Ubisoft is looking to tackle issues of climate change in a raft of new in-game events coming to Riders Republic and upcoming title Skull & Bones. Each is designed in collaboration with the Playing for the Planet Alliance, and aims to raise global awareness of environmental challenges facing the world.
The first event will land in Riders Republic, and will see players contending with sudden, major bushfires. According to Ubisoft, players will randomly log in one day to find an orange sky, fire smoke, and inaccessible areas of the map that are ‘unbreathable’ due to harsh conditions. Players will also be auto-equipped with a gas mask in an effort to depict how dangerous these fires can be – for humans and nature.
Players will be prompted to join in-game events where they must work together to stop the Sequoia National Park from burning down. This involves identifying at-risk areas using photo mode, and actively working to reduce the spread of fire by ‘cleaning’ forests paths and protecting trees in aluminium foil.
The activity is designed to promote teamwork, while also revealing the dangers of bushfires around the world.
Read: Making video games for a dying planet
Ubisoft will also host climate initiatives in the upcoming pirate-themed adventure, Skull & Bones (which is currently rumoured to launch in November). These events will raise awareness of overfishing and ocean exploitation, with players experiencing the consequences of the shark fin trade as they travel the open seas.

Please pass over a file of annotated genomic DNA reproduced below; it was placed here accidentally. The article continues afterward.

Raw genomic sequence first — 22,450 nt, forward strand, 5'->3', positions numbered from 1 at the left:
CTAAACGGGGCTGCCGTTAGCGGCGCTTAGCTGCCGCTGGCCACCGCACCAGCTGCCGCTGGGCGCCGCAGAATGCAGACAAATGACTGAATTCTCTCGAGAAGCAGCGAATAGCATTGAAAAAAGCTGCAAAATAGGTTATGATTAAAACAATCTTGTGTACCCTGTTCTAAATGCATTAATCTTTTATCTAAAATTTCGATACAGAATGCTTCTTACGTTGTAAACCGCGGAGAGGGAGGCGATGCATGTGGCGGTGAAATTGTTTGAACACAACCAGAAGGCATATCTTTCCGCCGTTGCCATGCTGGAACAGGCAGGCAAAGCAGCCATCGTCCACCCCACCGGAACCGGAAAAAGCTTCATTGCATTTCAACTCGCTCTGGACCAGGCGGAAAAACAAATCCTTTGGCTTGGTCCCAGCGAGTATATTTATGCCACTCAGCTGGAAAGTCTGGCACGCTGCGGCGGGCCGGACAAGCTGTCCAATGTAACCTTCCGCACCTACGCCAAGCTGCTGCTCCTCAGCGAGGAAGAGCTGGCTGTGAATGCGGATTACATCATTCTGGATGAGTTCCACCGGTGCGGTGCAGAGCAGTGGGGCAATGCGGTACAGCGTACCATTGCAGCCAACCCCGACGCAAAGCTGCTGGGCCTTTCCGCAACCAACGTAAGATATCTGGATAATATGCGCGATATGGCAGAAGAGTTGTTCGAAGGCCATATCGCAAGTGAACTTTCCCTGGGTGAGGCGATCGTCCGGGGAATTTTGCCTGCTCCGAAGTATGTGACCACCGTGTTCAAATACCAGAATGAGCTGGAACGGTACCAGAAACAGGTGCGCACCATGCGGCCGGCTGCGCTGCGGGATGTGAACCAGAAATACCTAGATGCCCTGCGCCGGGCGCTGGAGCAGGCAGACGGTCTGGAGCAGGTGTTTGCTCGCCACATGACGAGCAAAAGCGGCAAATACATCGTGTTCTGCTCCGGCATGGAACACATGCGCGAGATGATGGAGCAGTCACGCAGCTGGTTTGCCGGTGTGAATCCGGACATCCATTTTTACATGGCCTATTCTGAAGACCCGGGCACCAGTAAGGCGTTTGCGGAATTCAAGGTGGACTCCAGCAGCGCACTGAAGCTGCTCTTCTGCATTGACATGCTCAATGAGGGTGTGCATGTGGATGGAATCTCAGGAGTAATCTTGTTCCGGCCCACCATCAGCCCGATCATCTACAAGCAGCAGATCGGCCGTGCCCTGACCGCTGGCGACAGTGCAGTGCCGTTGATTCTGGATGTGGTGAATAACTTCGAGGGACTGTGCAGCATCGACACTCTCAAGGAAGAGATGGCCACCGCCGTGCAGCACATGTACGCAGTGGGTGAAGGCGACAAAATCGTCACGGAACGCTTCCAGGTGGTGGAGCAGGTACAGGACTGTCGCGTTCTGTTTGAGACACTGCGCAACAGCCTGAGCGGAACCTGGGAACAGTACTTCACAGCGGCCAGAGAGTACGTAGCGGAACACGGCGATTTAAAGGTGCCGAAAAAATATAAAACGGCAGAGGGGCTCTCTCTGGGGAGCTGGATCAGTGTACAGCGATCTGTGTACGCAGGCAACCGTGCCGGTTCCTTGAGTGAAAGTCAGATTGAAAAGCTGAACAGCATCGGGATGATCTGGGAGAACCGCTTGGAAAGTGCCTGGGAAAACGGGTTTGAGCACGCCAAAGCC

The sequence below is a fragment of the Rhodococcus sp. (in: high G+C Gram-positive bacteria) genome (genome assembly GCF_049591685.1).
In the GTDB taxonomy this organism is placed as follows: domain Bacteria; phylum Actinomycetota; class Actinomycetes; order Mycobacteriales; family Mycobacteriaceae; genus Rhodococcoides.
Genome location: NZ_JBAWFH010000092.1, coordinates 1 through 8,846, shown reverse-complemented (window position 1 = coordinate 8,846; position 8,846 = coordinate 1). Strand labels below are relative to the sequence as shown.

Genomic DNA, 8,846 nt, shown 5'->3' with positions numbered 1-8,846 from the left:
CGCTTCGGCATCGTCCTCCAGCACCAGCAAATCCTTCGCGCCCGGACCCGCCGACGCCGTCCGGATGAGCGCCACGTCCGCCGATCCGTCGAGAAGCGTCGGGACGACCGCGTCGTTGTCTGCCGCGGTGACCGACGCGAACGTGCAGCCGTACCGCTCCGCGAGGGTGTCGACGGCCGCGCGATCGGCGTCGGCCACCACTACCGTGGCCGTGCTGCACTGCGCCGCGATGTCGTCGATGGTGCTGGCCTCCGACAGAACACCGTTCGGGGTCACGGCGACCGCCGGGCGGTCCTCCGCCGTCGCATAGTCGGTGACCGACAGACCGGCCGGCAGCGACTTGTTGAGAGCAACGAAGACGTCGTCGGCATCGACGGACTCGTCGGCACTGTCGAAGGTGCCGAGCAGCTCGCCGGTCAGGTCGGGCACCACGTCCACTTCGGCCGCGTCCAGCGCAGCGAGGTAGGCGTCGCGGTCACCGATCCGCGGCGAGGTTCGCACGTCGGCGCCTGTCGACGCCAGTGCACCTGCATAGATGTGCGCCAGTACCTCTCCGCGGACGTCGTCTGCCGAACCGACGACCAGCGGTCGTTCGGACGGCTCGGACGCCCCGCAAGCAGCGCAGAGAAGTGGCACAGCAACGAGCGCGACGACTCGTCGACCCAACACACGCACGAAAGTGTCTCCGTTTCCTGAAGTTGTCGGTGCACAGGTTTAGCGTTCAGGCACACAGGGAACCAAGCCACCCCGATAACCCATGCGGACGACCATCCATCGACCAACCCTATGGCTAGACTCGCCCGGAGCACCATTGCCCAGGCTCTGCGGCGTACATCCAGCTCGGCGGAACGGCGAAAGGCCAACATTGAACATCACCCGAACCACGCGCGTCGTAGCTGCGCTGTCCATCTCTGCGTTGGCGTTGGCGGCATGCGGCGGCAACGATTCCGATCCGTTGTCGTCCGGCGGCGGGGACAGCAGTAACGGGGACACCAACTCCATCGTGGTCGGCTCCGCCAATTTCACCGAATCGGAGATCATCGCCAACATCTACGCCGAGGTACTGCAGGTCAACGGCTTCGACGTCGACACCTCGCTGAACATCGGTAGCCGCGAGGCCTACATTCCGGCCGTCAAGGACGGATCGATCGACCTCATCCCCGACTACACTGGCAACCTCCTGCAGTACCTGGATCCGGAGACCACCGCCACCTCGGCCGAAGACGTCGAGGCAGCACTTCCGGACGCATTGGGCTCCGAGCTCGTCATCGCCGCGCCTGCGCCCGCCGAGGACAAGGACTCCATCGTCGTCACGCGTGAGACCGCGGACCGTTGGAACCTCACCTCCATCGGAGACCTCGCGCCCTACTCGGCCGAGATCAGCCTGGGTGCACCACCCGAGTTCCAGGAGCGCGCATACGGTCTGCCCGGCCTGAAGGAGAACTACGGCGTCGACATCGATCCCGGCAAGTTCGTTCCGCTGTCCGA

Players will reportedly need to collaborate, with the ecological issue bringing players together for community challenges and rewards. More details will be revealed as we head closer to the launch of this game.
The initiative is part of a wider movement encouraged by the Playing for the Planet Alliance, an organisation formed by a conglomerate of game studios in 2019 with the aim of advocating for climate justice through video games.
Several other game studios, including PlayStation, have also recently kicked off similar awareness-raising initiatives.
Read: Games organisations are joining environmental impact collectives. Will it help?